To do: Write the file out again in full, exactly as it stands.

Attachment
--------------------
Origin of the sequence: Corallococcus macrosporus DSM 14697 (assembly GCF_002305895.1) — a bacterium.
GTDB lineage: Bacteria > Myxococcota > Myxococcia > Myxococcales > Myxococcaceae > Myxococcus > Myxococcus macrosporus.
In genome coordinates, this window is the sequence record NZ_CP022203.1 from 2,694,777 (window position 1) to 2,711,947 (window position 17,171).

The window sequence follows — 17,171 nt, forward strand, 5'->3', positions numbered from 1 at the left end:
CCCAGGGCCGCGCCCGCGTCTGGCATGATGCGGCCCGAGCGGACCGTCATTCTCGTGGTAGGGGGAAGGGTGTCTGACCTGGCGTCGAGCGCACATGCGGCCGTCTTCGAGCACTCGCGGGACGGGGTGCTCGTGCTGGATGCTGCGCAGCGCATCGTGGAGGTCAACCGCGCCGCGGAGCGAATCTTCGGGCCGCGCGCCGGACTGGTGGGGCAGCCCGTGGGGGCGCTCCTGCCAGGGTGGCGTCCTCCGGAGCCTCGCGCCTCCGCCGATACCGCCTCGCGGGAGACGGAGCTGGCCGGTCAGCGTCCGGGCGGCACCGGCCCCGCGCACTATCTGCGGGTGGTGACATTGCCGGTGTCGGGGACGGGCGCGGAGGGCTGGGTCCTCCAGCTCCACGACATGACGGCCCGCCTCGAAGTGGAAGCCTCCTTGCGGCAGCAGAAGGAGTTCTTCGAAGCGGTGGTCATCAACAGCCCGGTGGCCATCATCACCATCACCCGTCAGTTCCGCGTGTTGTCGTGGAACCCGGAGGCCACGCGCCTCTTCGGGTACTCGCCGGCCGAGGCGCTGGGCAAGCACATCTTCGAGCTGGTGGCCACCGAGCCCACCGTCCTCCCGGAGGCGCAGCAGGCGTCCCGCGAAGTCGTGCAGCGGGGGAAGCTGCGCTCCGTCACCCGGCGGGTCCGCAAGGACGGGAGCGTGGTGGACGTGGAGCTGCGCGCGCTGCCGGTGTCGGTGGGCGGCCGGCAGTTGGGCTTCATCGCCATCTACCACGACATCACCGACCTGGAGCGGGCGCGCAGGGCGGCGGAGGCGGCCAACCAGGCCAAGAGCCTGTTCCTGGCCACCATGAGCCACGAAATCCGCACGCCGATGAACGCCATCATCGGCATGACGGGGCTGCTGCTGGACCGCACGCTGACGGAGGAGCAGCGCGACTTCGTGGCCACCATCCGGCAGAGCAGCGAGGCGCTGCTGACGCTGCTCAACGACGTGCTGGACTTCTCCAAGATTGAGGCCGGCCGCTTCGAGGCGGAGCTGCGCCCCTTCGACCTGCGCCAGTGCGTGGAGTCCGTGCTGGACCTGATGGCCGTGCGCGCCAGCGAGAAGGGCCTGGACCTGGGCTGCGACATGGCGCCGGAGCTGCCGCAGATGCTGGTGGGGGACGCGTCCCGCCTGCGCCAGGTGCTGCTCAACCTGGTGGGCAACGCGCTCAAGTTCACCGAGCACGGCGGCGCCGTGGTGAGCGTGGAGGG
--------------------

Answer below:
Origin of the sequence: Corallococcus macrosporus DSM 14697 (assembly GCF_002305895.1) — a bacterium.
GTDB lineage: Bacteria > Myxococcota > Myxococcia > Myxococcales > Myxococcaceae > Myxococcus > Myxococcus macrosporus.
In genome coordinates, this window is the sequence record NZ_CP022203.1 from 2,694,777 (window position 1) to 2,711,947 (window position 17,171).

The window sequence follows — 17,171 nt, forward strand, 5'->3', positions numbered from 1 at the left end:
CCCAGGGCCGCGCCCGCGTCTGGCATGATGCGGCCCGAGCGGACCGTCATTCTCGTGGTAGGGGGAAGGGTGTCTGACCTGGCGTCGAGCGCACATGCGGCCGTCTTCGAGCACTCGCGGGACGGGGTGCTCGTGCTGGATGCTGCGCAGCGCATCGTGGAGGTCAACCGCGCCGCGGAGCGAATCTTCGGGCCGCGCGCCGGACTGGTGGGGCAGCCCGTGGGGGCGCTCCTGCCAGGGTGGCGTCCTCCGGAGCCTCGCGCCTCCGCCGATACCGCCTCGCGGGAGACGGAGCTGGCCGGTCAGCGTCCGGGCGGCACCGGCCCCGCGCACTATCTGCGGGTGGTGACATTGCCGGTGTCGGGGACGGGCGCGGAGGGCTGGGTCCTCCAGCTCCACGACATGACGGCCCGCCTCGAAGTGGAAGCCTCCTTGCGGCAGCAGAAGGAGTTCTTCGAAGCGGTGGTCATCAACAGCCCGGTGGCCATCATCACCATCACCCGTCAGTTCCGCGTGTTGTCGTGGAACCCGGAGGCCACGCGCCTCTTCGGGTACTCGCCGGCCGAGGCGCTGGGCAAGCACATCTTCGAGCTGGTGGCCACCGAGCCCACCGTCCTCCCGGAGGCGCAGCAGGCGTCCCGCGAAGTCGTGCAGCGGGGGAAGCTGCGCTCCGTCACCCGGCGGGTCCGCAAGGACGGGAGCGTGGTGGACGTGGAGCTGCGCGCGCTGCCGGTGTCGGTGGGCGGCCGGCAGTTGGGCTTCATCGCCATCTACCACGACATCACCGACCTGGAGCGGGCGCGCAGGGCGGCGGAGGCGGCCAACCAGGCCAAGAGCCTGTTCCTGGCCACCATGAGCCACGAAATCCGCACGCCGATGAACGCCATCATCGGCATGACGGGGCTGCTGCTGGACCGCACGCTGACGGAGGAGCAGCGCGACTTCGTGGCCACCATCCGGCAGAGCAGCGAGGCGCTGCTGACGCTGCTCAACGACGTGCTGGACTTCTCCAAGATTGAGGCCGGCCGCTTCGAGGCGGAGCTGCGCCCCTTCGACCTGCGCCAGTGCGTGGAGTCCGTGCTGGACCTGATGGCCGTGCGCGCCAGCGAGAAGGGCCTGGACCTGGGCTGCGACATGGCGCCGGAGCTGCCGCAGATGCTGGTGGGGGACGCGTCCCGCCTGCGCCAGGTGCTGCTCAACCTGGTGGGCAACGCGCTCAAGTTCACCGAGCACGGCGGCGCCGTGGTGAGCGTGGAGGG